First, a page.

Cafe owner and entrepreneur-about-town Alex Hall unveiled a new cafe Monday in the Bedford-Stuyvesant section of Brooklyn. The cafe, called Brunswick, is the first in of a series of Brunswick shops throughout Brooklyn and Manhattan, and is named as a nod to Hall’s native Australia. Indeed, Hall, who is most famously the proprietor of Milk Bar on Vanderbilt Avenue and Bluebird Coffee Shop on the LES, along with the newly opened Rosella, is among the (rather large) diaspora of NYC Aussies who quench their longing for the motherland by opening delightful coffee shops.
This first of the Brunswicks is located in the retail level of an 1880’s mixed-residential-and-commercial corner building in the Stuyvesant Heights part of Bed-Stuy (alongside a real estate agency and a bodega sadly no longer named Sammy’s Delicious Breakfast). The cafe space, part of a greater renovation in recent months, was found in partnership with a hedge fund Hall has been working with in recent years: they buy the building, Hall opens a spiffy coffee shop below. “They see it as an amenity to their building,” said the proprietor.
In this part of Bed-Stuy, it’s an amenity to the neighborhood, which while delicately referred to as “up and coming” and well-furnished with wine stores and trendy eateries has yet to launch more than a couple solid, successful coffee shop. Coffee bars at nearby Saraghina and Bread Love, along with Crocus, Reconnect, and Tiny Cup to the north and west, have made honest efforts while struggling with quality, customer base, or both. Daily Press on Franklin has done a great job, but is more than a mile away. And the Pantry, which began as a coffee shop and turned into a BBQ sandwich place with coffee and then shuttered, lingers as a question mark a mere block away from the shiny new Brunswick. But for now, we wait to see whether selling avocado toasties and single-origin espresso can be a watershed for Marcus Garvey Avenue.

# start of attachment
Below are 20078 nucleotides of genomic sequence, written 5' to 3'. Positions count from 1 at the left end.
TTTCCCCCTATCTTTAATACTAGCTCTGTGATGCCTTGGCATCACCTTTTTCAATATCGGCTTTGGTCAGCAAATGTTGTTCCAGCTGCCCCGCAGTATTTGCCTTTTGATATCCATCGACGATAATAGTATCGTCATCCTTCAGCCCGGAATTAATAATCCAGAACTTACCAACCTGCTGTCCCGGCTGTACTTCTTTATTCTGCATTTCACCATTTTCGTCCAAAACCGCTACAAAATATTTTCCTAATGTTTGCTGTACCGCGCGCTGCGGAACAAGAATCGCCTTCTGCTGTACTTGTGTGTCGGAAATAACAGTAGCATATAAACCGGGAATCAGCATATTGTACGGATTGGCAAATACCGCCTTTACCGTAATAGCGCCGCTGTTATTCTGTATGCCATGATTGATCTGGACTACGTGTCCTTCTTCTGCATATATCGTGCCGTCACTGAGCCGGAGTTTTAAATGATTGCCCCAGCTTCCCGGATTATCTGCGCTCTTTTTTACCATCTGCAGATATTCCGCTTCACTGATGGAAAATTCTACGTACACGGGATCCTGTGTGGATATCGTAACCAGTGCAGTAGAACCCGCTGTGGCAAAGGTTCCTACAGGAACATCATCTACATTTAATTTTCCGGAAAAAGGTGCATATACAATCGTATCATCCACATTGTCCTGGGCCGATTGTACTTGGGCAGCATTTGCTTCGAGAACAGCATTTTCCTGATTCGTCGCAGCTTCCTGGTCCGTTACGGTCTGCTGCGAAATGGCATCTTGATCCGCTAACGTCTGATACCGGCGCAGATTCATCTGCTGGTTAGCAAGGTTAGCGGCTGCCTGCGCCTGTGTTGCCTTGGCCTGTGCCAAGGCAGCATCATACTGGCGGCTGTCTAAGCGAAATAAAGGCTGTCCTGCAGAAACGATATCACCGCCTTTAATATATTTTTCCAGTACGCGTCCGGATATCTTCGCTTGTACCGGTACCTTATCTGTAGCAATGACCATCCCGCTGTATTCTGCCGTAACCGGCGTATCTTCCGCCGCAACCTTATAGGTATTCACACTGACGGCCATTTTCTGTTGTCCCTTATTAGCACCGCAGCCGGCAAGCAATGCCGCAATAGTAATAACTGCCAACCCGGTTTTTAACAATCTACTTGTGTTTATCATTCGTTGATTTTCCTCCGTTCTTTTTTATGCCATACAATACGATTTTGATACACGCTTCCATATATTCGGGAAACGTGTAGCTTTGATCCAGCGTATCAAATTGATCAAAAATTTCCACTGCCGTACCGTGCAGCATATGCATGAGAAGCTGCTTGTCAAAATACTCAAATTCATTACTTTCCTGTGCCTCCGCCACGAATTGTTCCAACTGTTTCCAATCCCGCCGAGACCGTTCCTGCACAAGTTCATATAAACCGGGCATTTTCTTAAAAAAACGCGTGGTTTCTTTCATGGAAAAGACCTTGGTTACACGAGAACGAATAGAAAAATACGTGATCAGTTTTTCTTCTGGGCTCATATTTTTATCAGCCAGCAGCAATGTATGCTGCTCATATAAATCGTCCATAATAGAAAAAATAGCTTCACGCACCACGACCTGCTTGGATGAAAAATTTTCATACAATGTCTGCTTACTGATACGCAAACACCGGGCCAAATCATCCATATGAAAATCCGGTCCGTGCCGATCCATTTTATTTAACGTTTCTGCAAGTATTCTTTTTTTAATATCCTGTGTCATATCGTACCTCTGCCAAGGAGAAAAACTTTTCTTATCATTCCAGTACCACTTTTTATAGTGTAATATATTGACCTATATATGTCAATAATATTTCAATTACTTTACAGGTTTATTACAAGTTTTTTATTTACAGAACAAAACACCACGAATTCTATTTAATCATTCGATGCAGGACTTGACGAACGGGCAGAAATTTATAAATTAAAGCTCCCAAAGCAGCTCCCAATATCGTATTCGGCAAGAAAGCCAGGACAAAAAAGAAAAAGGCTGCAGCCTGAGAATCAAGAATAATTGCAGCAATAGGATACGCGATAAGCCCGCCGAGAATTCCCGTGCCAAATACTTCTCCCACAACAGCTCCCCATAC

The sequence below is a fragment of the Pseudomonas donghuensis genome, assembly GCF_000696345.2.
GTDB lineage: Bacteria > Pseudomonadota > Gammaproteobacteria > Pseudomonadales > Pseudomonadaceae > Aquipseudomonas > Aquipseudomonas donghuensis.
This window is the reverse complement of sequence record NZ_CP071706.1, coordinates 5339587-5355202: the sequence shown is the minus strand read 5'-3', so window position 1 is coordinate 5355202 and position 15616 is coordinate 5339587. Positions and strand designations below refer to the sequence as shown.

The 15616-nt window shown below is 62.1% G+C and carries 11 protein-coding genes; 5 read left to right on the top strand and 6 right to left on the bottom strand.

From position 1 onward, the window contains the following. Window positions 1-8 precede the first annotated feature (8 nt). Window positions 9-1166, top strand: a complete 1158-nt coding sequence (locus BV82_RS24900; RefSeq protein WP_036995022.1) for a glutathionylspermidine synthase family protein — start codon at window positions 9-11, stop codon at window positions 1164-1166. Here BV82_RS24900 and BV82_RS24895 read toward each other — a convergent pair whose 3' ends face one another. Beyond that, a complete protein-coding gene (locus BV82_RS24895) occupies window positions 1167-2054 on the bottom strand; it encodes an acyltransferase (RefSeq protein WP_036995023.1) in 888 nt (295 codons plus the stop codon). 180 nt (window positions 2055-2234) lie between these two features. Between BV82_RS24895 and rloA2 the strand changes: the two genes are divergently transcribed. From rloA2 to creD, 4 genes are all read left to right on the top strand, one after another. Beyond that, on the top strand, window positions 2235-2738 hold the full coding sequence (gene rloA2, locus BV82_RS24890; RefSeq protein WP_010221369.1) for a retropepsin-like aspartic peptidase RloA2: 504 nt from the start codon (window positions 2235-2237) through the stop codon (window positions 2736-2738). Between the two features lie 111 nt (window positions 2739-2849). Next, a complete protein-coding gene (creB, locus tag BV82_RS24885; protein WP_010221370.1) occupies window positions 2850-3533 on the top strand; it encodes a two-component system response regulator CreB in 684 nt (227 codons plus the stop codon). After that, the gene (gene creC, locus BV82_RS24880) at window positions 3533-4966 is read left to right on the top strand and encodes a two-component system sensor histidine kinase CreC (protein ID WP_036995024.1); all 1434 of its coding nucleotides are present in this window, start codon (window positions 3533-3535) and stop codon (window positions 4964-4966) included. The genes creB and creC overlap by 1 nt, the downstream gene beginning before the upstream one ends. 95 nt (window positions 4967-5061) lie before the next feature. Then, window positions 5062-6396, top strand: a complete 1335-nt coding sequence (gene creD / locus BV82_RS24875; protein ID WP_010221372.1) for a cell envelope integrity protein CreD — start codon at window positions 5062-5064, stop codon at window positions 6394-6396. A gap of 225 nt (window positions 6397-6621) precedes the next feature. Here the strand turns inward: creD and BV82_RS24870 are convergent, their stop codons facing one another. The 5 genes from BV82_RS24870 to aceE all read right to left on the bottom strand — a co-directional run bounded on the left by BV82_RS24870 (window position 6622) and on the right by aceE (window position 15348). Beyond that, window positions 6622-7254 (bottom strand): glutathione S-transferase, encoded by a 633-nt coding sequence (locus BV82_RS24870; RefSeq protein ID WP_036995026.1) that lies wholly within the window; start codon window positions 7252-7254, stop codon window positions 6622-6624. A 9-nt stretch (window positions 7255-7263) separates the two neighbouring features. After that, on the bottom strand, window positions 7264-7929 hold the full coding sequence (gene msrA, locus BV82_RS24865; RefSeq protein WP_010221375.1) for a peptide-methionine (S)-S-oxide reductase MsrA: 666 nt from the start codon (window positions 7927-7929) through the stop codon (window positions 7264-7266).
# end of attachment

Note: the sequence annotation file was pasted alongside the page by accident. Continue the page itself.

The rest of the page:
The space–two storefronts worth–is among Brooklyn’s more capacious coffee shops, with total seating of 44 across two-tops, a communal bar-height table, a bar-height window table, and four prime seats at the counter itself. Light streams in from both the front and back of the cafe, which is fitted-out in an airy, bright manner to begin with. The overall aesthetic is both warm–soft wood tones, exposed brick, natural light, succulents, and flowers–and geometrically nonsensical. Wall hangings made of triangle-cut pegboard painted in black, pink and brown. Hanging light fixtures (from Dixon Branded) are angular affairs–these are all part of Hall’s goal to draw the eye from any vantage point. “The idea was that wherever you sit, wherever you look, there’s something interesting to look at,” said Hall.
Now. You say this place has coffee?
Sidle up to the coffee bar–yes, it’s made of reclaimed wood, but from flooring in this very building–and gaze upon the coffee gear. A shiny La Marzocco Linea PB (one of the city’s first) tops the bar next to its Mazzer Robur E grinder friend. Behind them, a Mahlkönig EK43 and an undercounter Fetco batch brewer. There will be no manual pour-over here–the team has full confidence in their batch brewer to do a fantastic job on their rotating cast of single origin coffees from Counter Culture Coffee. A plank of Balthazar pastries awaits the grab-n-go bunch, but remember–this shop is Australian-run, so they’ll feed you properly here if you’ll let them. Their menu covers a wide range, from fennel radicchio salad to almondaise eggs benedict to a fontina and salumi panini.
A second Brunswick, in the Windsor Terrace neighborhood of Brooklyn, is under construction at press time, and is expected to open in early June. Two more Brunswicks will follow in Harlem later in the year. Each will be have its own unique interior design, but will offer the same cafe selection and food menu–and, notably, the same prices, regardless of neighborhood.
As far as chain stores go, Brunswick looks like a promising endeavor for New York, particularly in areas currently underserved for great coffee and daytime gathering space. Might we propose a toast in congratulations towards this new era in neighborhood cafes? We think we will–of course, it’s going to be covered in avocado.
It’s open 7:30am-6pm Monday through Friday; 9am-6pm Sundays.
Liz Clayton is the author of “Nice Coffee Time“, a regular columnist for Serious Eats: Drinks, and New York City chief at Sprudge.com. She writes about music for the New York Observer, and lives in Brooklyn. Read more Liz Clayton here.